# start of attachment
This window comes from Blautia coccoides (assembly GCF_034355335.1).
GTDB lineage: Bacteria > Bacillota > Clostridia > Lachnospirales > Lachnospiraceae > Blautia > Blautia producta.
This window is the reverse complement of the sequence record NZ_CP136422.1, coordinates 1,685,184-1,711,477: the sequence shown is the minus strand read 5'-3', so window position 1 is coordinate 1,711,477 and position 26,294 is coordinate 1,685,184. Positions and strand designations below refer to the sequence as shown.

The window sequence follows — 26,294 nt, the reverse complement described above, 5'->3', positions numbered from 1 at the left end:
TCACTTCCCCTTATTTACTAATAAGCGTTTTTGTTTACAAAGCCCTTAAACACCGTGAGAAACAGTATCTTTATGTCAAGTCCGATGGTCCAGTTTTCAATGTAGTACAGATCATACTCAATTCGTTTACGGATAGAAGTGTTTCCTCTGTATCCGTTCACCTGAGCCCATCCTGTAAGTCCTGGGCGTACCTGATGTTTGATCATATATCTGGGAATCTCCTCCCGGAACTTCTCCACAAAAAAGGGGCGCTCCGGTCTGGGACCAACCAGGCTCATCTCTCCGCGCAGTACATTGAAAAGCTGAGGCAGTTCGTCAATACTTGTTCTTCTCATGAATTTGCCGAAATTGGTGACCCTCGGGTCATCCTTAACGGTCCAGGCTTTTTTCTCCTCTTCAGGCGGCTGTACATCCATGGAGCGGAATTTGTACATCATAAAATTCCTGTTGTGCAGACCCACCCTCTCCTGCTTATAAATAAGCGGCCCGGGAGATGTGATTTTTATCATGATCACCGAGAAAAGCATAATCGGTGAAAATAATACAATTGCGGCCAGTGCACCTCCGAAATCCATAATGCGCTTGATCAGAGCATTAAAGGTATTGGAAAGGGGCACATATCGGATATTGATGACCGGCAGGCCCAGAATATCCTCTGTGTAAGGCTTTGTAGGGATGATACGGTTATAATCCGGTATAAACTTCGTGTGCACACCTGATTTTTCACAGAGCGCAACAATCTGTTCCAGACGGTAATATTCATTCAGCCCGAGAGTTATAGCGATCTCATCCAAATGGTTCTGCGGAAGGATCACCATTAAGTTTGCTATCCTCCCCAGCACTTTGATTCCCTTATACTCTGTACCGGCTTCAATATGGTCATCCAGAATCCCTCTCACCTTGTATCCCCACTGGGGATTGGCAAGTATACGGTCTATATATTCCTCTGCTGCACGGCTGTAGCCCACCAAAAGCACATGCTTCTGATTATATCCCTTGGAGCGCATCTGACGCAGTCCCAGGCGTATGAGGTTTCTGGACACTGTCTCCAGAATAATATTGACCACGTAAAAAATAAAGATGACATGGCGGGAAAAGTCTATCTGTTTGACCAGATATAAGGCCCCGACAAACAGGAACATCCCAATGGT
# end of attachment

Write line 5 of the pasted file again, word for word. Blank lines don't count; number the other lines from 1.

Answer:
TCACTTCCCCTTATTTACTAATAAGCGTTTTTGTTTACAAAGCCCTTAAACACCGTGAGAAACAGTATCTTTATGTCAAGTCCGATGGTCCAGTTTTCAATGTAGTACAGATCATACTCAATTCGTTTACGGATAGAAGTGTTTCCTCTGTATCCGTTCACCTGAGCCCATCCTGTAAGTCCTGGGCGTACCTGATGTTTGATCATATATCTGGGAATCTCCTCCCGGAACTTCTCCACAAAAAAGGGGCGCTCCGGTCTGGGACCAACCAGGCTCATCTCTCCGCGCAGTACATTGAAAAGCTGAGGCAGTTCGTCAATACTTGTTCTTCTCATGAATTTGCCGAAATTGGTGACCCTCGGGTCATCCTTAACGGTCCAGGCTTTTTTCTCCTCTTCAGGCGGCTGTACATCCATGGAGCGGAATTTGTACATCATAAAATTCCTGTTGTGCAGACCCACCCTCTCCTGCTTATAAATAAGCGGCCCGGGAGATGTGATTTTTATCATGATCACCGAGAAAAGCATAATCGGTGAAAATAATACAATTGCGGCCAGTGCACCTCCGAAATCCATAATGCGCTTGATCAGAGCATTAAAGGTATTGGAAAGGGGCACATATCGGATATTGATGACCGGCAGGCCCAGAATATCCTCTGTGTAAGGCTTTGTAGGGATGATACGGTTATAATCCGGTATAAACTTCGTGTGCACACCTGATTTTTCACAGAGCGCAACAATCTGTTCCAGACGGTAATATTCATTCAGCCCGAGAGTTATAGCGATCTCATCCAAATGGTTCTGCGGAAGGATCACCATTAAGTTTGCTATCCTCCCCAGCACTTTGATTCCCTTATACTCTGTACCGGCTTCAATATGGTCATCCAGAATCCCTCTCACCTTGTATCCCCACTGGGGATTGGCAAGTATACGGTCTATATATTCCTCTGCTGCACGGCTGTAGCCCACCAAAAGCACATGCTTCTGATTATATCCCTTGGAGCGCATCTGACGCAGTCCCAGGCGTATGAGGTTTCTGGACACTGTCTCCAGAATAATATTGACCACGTAAAAAATAAAGATGACATGGCGGGAAAAGTCTATCTGTTTGACCAGATATAAGGCCCCGACAAACAGGAACATCCCAATGGT